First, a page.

Presentation Title

Physiological and Biochemical Consequences of Sleep Deprivation

Location

Atrium

Session Format

Poster Presentation

Research Area Topic:

Natural & Physical Sciences - Biology

Co-Presenters, Co- Authors, Co-Researchers, Mentors, or Faculty Advisors

Dr. Johanne Lews

Dr. Vinoth Sittaramane

Abstract

Sleep is a universal phenomenon in vertebrates and lack of sleep has been linked with various abnormal behaviors (Singh et al 2013). Continual (chronic) elevated stress levels have been linked with serious negative health effects. By using sleep deprivation studies, on a simpler animal model than humans it is our aim to investigate the consequences of sleep deprivation at the physiological and biochemical level in a teleost fish.

The stress response in teleost fish has many similarities to that of other terrestrial vertebrates, including humans, so as well as being a simpler model the teleost fish also presents itself as a physiologically relevant model organism. In fish, corticosteroid production occurs via the same pathway as terrestrial vertebrates (called the brain-pituitary-adrenal axis). The increased production of blood corticosteroids in response to stress is one of the most evolutionary conserved organismal responses to stress (Aluru and Vijayan 2009). Chronic elevation of corticosteroids have been linked with increased blood sugar levels, elevated appetite, increased weight gain (due to increased storage of fats) as well as impairment of the immune response, digestive system, reproduction and growth (Wendelaar Bonga 1997).

The main objective of our study is to determine if sleep deprivation will result in an increase in stress levels of the fish, which can be measured by changes in the circulating levels of cortisol (corticosteroid) and glucose. Additionally, we are interested in determining if chronic exposure to elevated levels of stress has an effect on the levels of cortisol receptors in the brain of the organism. Finally, we want to test if epigenetics plays role in stress hormone production/receptor count amongst the offspring of previously “stressed” parents.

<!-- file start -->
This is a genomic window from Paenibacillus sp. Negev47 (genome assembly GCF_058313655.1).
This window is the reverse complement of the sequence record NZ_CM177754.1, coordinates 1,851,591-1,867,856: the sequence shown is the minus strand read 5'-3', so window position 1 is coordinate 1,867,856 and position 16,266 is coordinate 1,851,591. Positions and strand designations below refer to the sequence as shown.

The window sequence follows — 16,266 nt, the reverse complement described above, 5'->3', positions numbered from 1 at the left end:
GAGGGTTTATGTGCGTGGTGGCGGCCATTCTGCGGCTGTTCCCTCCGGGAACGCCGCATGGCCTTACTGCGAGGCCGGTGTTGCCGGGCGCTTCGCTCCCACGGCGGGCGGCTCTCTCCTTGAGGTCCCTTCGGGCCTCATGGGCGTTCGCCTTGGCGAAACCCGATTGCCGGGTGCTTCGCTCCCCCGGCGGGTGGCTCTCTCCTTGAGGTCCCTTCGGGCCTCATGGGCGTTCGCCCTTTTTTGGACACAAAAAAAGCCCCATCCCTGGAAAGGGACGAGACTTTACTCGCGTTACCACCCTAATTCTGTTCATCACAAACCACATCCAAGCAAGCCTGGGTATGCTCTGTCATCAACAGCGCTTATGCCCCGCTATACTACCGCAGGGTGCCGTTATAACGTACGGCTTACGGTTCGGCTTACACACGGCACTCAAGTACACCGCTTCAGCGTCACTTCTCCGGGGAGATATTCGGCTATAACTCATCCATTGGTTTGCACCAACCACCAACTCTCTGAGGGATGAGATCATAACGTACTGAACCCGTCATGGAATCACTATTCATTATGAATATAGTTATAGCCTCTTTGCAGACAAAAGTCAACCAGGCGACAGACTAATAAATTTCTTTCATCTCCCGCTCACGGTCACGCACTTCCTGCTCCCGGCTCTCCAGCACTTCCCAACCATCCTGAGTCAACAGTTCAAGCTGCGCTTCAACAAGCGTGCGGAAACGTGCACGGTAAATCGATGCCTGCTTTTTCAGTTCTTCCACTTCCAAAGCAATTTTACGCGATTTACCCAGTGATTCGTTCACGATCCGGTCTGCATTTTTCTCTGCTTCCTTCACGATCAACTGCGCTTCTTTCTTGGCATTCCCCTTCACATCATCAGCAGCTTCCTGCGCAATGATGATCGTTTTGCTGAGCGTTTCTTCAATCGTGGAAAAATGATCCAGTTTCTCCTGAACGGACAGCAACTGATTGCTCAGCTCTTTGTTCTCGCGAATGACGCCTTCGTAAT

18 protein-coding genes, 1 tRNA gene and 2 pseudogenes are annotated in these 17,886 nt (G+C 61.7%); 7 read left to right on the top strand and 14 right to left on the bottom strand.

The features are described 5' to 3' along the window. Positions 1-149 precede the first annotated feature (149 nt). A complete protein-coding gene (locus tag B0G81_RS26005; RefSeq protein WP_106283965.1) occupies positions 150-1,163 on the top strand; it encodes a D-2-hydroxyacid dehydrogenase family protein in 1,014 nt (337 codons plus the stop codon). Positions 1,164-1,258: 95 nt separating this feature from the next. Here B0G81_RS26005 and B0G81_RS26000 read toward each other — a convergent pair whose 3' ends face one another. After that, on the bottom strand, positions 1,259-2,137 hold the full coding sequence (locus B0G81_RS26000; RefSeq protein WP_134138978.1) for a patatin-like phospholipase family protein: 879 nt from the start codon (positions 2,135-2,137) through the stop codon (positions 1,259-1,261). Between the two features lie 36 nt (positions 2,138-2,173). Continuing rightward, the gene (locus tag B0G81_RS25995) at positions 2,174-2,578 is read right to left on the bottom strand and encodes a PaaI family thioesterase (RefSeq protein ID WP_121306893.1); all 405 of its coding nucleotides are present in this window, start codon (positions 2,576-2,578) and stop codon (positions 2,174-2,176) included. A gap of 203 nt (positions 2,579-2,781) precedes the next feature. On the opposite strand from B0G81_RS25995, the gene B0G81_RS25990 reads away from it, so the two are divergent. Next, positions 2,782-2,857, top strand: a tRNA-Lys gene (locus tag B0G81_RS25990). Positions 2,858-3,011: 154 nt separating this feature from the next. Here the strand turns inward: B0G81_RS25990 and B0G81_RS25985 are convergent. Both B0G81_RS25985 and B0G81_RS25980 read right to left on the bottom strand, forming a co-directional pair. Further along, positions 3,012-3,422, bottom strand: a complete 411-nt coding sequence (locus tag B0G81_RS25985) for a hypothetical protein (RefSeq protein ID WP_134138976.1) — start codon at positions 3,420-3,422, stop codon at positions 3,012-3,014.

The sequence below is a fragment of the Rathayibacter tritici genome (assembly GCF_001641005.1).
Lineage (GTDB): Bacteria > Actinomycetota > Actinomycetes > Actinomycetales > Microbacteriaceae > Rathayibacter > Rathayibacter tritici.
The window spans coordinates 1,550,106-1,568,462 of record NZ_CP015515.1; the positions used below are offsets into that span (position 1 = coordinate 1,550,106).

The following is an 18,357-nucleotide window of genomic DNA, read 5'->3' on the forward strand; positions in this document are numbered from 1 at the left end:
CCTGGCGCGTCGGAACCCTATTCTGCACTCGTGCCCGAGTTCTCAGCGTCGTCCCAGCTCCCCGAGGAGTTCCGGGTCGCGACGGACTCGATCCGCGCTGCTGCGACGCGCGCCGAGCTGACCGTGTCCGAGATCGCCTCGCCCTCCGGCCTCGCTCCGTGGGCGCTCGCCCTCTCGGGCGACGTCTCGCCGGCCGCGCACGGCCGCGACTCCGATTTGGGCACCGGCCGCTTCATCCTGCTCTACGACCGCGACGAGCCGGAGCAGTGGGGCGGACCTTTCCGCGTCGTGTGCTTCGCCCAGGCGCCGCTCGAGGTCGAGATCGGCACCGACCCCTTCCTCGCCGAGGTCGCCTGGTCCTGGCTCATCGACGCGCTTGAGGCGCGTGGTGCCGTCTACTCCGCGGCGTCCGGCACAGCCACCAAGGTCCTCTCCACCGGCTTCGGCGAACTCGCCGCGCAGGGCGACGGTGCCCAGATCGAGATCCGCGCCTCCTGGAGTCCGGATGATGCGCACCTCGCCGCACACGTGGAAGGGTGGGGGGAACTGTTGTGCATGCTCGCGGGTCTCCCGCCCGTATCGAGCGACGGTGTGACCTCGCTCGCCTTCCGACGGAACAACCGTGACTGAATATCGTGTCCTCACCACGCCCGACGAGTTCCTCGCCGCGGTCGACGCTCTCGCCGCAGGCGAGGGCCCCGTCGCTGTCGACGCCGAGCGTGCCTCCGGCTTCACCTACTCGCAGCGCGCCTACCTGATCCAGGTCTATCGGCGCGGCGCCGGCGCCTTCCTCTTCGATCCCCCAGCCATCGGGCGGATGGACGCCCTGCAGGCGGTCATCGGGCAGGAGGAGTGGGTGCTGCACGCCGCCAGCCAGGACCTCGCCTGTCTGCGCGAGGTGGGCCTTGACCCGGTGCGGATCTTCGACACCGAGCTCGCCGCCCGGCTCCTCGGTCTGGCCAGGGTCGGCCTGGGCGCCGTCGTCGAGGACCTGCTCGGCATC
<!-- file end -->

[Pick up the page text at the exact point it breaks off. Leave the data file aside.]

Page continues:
Keywords

Zebrafish, Sleep, Stress, Cortisol, Physiology, Biochemical, Glucose, DanioVision, Behavior, Homeostasis

Presentation Type and Release Option

Presentation (Open Access)

Start Date

4-24-2015 2:45 PM

End Date

4-24-2015 4:00 PM

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Apr 24th, 2:45 PM Apr 24th, 4:00 PM

Physiological and Biochemical Consequences of Sleep Deprivation

Atrium

Sleep is a universal phenomenon in vertebrates and lack of sleep has been linked with various abnormal behaviors (Singh et al 2013). Continual (chronic) elevated stress levels have been linked with serious negative health effects. By using sleep deprivation studies, on a simpler animal model than humans it is our aim to investigate the consequences of sleep deprivation at the physiological and biochemical level in a teleost fish.

The stress response in teleost fish has many similarities to that of other terrestrial vertebrates, including humans, so as well as being a simpler model the teleost fish also presents itself as a physiologically relevant model organism. In fish, corticosteroid production occurs via the same pathway as terrestrial vertebrates (called the brain-pituitary-adrenal axis). The increased production of blood corticosteroids in response to stress is one of the most evolutionary conserved organismal responses to stress (Aluru and Vijayan 2009). Chronic elevation of corticosteroids have been linked with increased blood sugar levels, elevated appetite, increased weight gain (due to increased storage of fats) as well as impairment of the immune response, digestive system, reproduction and growth (Wendelaar Bonga 1997).

The main objective of our study is to determine if sleep deprivation will result in an increase in stress levels of the fish, which can be measured by changes in the circulating levels of cortisol (corticosteroid) and glucose. Additionally, we are interested in determining if chronic exposure to elevated levels of stress has an effect on the levels of cortisol receptors in the brain of the organism. Finally, we want to test if epigenetics plays role in stress hormone production/receptor count amongst the offspring of previously “stressed” parents.